Tribology of Materials Across Length Scales
by Ahmet Deniz Usta
(University of Wisconsin-Madison, Department of Mechanical Engineering)
DATE : May 22, 2019 (Wednesday)
TIME : 15:30-16:30
ROOM : VYKM-2
Designing reliable and long-lasting assembled structures with desired vibration and acoustics characteristics requires tractable models of energy dissipation and stiffness of interfaces between components. Establishing the physical-basis of such models is challenging due to various length scales and mechanisms involved in vibration transmission across interfaces. Namely, length scales from microscale roughness to waviness contribute to adhesive and frictional response of a rough interface. Besides, material damping, elastic-plastic deformations, rate-dependent material properties, surface chemistry and associated adhesion constitute the major mechanisms governing the adhesive and frictional response even for atomically smooth interfaces. In the first part of my talk, I will be presenting the results of a study on the influence of length scales and different mechanisms on overall damping and tangential stiffness of nominally flat rough surfaces. This section is intended as a summary of the main content of my PhD thesis and will conclude with a discussion on open challenges for a better understanding of interfacial damping and stiffness. In the following section, I will share my findings related to two side projects that I was involved in:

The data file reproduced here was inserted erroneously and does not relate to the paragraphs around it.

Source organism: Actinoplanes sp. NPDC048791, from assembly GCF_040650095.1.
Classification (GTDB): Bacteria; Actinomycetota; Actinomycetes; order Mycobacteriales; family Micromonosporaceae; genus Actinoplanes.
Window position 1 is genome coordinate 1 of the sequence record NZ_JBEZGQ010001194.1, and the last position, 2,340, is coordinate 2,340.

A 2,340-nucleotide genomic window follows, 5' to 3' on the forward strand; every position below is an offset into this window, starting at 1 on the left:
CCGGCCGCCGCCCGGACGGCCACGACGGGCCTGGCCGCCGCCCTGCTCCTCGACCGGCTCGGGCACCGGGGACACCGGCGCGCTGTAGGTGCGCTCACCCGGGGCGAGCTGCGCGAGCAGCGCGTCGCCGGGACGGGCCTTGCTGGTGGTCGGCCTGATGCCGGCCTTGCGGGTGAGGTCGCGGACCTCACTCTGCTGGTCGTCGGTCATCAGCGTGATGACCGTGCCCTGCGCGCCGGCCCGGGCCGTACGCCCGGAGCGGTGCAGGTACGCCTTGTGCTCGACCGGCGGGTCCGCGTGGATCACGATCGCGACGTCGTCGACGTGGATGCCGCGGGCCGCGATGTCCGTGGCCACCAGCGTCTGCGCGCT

- improved wear-resistance in laser micropolished Ti6Al4V surfaces
- tribological and mechanical characterization of human skin substitutes and comparison with human skin.
Ahmet Deniz Usta received his BS degree in mechanical engineering from Bogazici University in 2010. After working as a research assistant at the National Nanotechnology Research Center in Ankara and as a vehicle test engineer at AVL in Kocaeli, he started his PhD in the Department of Mechanical Engineering at the University of Wisconsin-Madison in 2013. As a member of Eriten Research Group, a laboratory with research interests in the areas of tribology, contact mechanics and nonlinear dynamics, he participated in several projects on the tribology of metals, polymers, paper products and biological tissues. Currently, he is a PhD candidate in the same department.